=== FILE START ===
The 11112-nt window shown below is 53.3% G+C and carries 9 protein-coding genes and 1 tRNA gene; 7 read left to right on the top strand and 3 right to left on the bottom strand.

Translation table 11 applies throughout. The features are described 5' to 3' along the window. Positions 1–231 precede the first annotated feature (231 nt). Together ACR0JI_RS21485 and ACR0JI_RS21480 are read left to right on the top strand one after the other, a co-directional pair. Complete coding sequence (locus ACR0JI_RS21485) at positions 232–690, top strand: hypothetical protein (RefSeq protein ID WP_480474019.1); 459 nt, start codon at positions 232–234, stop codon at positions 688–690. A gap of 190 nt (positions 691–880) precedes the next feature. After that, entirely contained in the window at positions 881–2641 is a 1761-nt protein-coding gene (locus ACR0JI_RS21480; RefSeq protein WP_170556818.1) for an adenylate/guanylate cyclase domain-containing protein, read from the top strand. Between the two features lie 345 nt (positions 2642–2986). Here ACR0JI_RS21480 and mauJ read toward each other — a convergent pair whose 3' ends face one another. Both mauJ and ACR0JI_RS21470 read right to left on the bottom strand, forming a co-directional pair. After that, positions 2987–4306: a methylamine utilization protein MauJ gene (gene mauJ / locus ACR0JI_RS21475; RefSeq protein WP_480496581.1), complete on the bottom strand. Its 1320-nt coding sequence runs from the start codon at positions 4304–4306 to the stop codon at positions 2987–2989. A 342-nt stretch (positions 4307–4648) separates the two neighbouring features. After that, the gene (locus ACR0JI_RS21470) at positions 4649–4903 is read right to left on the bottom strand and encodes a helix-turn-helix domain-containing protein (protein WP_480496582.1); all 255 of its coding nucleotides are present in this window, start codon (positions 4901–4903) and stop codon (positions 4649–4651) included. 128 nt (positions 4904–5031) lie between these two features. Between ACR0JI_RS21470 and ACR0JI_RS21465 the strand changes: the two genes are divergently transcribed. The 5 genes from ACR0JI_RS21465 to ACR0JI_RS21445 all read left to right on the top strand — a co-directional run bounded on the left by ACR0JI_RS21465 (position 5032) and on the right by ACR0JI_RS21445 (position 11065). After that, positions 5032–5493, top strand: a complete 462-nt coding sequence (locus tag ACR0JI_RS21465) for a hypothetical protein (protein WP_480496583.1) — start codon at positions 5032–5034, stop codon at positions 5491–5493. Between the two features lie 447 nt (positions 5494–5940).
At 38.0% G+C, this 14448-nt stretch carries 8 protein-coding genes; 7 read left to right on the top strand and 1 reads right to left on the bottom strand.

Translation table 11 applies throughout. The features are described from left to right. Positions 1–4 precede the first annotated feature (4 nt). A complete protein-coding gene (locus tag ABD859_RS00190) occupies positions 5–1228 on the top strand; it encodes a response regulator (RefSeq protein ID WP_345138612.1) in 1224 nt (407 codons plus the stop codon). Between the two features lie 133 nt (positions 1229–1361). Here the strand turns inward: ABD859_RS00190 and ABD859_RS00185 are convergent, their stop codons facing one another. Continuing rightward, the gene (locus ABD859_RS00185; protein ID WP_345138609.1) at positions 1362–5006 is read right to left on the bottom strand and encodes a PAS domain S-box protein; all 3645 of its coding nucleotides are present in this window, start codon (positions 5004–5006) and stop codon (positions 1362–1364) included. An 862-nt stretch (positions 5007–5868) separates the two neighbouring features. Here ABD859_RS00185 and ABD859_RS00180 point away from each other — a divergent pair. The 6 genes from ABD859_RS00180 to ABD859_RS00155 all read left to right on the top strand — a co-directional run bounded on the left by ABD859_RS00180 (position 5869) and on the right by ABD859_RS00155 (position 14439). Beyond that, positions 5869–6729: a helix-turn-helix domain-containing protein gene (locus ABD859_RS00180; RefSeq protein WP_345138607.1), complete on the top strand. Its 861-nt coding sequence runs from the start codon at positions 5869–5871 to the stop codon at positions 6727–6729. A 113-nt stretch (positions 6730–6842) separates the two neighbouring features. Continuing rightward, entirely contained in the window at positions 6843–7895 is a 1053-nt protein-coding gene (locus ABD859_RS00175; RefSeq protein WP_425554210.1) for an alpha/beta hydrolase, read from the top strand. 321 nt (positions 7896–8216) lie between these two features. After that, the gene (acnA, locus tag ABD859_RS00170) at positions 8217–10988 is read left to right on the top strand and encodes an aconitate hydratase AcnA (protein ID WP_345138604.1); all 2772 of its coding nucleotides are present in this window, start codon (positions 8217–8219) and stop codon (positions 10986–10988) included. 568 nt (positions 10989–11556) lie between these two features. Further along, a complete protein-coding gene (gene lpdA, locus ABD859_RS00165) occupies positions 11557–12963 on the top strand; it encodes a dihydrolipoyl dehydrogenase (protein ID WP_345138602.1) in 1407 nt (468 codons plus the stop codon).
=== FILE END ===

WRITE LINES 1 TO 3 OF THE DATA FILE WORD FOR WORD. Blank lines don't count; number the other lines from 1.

The 11112-nt window shown below is 53.3% G+C and carries 9 protein-coding genes and 1 tRNA gene; 7 read left to right on the top strand and 3 right to left on the bottom strand.

Translation table 11 applies throughout. The features are described 5' to 3' along the window. Positions 1–231 precede the first annotated feature (231 nt). Together ACR0JI_RS21485 and ACR0JI_RS21480 are read left to right on the top strand one after the other, a co-directional pair. Complete coding sequence (locus ACR0JI_RS21485) at positions 232–690, top strand: hypothetical protein (RefSeq protein ID WP_480474019.1); 459 nt, start codon at positions 232–234, stop codon at positions 688–690. A gap of 190 nt (positions 691–880) precedes the next feature. After that, entirely contained in the window at positions 881–2641 is a 1761-nt protein-coding gene (locus ACR0JI_RS21480; RefSeq protein WP_170556818.1) for an adenylate/guanylate cyclase domain-containing protein, read from the top strand. Between the two features lie 345 nt (positions 2642–2986). Here ACR0JI_RS21480 and mauJ read toward each other — a convergent pair whose 3' ends face one another. Both mauJ and ACR0JI_RS21470 read right to left on the bottom strand, forming a co-directional pair. After that, positions 2987–4306: a methylamine utilization protein MauJ gene (gene mauJ / locus ACR0JI_RS21475; RefSeq protein WP_480496581.1), complete on the bottom strand. Its 1320-nt coding sequence runs from the start codon at positions 4304–4306 to the stop codon at positions 2987–2989. A 342-nt stretch (positions 4307–4648) separates the two neighbouring features. After that, the gene (locus ACR0JI_RS21470) at positions 4649–4903 is read right to left on the bottom strand and encodes a helix-turn-helix domain-containing protein (protein WP_480496582.1); all 255 of its coding nucleotides are present in this window, start codon (positions 4901–4903) and stop codon (positions 4649–4651) included. 128 nt (positions 4904–5031) lie between these two features. Between ACR0JI_RS21470 and ACR0JI_RS21465 the strand changes: the two genes are divergently transcribed. The 5 genes from ACR0JI_RS21465 to ACR0JI_RS21445 all read left to right on the top strand — a co-directional run bounded on the left by ACR0JI_RS21465 (position 5032) and on the right by ACR0JI_RS21445 (position 11065). After that, positions 5032–5493, top strand: a complete 462-nt coding sequence (locus tag ACR0JI_RS21465) for a hypothetical protein (protein WP_480496583.1) — start codon at positions 5032–5034, stop codon at positions 5491–5493. Between the two features lie 447 nt (positions 5494–5940).
At 38.0% G+C, this 14448-nt stretch carries 8 protein-coding genes; 7 read left to right on the top strand and 1 reads right to left on the bottom strand.